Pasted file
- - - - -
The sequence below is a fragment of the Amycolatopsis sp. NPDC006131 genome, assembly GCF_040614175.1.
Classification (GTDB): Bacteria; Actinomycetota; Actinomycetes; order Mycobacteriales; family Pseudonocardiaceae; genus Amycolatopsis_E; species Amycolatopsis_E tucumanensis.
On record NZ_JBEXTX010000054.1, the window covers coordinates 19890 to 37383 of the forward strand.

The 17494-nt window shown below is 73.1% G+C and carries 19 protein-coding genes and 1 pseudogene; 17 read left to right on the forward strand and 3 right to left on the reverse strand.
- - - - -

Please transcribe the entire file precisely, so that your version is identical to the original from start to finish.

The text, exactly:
The sequence below is a fragment of the Amycolatopsis sp. NPDC006131 genome, assembly GCF_040614175.1.
Classification (GTDB): Bacteria; Actinomycetota; Actinomycetes; order Mycobacteriales; family Pseudonocardiaceae; genus Amycolatopsis_E; species Amycolatopsis_E tucumanensis.
On record NZ_JBEXTX010000054.1, the window covers coordinates 19890 to 37383 of the forward strand.

The 17494-nt window shown below is 73.1% G+C and carries 19 protein-coding genes and 1 pseudogene; 17 read left to right on the forward strand and 3 right to left on the reverse strand.